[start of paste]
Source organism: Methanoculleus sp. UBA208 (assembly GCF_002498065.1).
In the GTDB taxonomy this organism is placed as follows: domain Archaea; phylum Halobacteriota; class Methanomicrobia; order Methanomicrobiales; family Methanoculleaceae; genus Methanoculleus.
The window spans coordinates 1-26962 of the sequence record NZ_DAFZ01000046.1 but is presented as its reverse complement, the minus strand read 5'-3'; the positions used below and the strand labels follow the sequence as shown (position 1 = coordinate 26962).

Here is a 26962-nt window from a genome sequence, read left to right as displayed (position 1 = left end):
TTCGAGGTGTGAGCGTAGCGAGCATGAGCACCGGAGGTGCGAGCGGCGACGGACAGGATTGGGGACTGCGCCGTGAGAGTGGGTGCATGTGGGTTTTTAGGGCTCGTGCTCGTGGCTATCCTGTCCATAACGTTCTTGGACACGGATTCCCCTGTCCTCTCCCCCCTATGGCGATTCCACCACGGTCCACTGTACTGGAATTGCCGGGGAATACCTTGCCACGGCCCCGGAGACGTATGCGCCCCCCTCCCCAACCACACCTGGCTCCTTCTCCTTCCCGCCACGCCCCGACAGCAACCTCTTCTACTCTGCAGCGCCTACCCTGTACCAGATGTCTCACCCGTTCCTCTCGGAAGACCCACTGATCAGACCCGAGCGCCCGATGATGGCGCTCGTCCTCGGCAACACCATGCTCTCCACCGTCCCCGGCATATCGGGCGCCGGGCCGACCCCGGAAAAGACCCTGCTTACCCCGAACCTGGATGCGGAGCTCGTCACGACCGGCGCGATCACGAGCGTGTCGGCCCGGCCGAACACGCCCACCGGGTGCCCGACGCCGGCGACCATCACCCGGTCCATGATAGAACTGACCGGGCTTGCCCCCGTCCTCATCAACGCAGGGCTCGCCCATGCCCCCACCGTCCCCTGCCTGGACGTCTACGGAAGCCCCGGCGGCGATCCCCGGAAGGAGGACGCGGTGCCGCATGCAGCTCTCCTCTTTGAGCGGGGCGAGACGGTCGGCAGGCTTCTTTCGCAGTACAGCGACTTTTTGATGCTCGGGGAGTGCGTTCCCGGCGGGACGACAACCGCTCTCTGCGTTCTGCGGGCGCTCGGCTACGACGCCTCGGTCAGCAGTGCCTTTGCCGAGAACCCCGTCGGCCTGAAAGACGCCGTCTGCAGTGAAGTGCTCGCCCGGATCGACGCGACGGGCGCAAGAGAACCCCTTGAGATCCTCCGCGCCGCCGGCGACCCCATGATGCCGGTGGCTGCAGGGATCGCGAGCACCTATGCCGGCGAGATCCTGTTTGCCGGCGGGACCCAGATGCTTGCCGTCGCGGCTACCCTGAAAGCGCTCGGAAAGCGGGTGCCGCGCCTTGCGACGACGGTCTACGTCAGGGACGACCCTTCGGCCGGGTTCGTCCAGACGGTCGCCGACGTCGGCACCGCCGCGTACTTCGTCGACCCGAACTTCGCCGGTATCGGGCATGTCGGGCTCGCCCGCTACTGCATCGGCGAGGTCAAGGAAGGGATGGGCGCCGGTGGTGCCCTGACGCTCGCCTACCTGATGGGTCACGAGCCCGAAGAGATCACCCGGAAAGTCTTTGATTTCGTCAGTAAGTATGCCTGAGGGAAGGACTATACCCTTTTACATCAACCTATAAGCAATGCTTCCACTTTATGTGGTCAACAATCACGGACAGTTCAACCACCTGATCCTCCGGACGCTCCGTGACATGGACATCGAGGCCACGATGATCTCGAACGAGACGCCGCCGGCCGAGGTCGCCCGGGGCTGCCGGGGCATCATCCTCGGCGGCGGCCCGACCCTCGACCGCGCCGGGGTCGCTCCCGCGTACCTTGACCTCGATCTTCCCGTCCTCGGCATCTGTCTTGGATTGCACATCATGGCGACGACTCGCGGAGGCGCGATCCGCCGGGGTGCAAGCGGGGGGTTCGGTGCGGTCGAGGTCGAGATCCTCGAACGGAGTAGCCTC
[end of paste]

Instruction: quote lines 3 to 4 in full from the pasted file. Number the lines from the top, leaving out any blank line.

The window spans coordinates 1-26962 of the sequence record NZ_DAFZ01000046.1 but is presented as its reverse complement, the minus strand read 5'-3'; the positions used below and the strand labels follow the sequence as shown (position 1 = coordinate 26962).

Here is a 26962-nt window from a genome sequence, read left to right as displayed (position 1 = left end):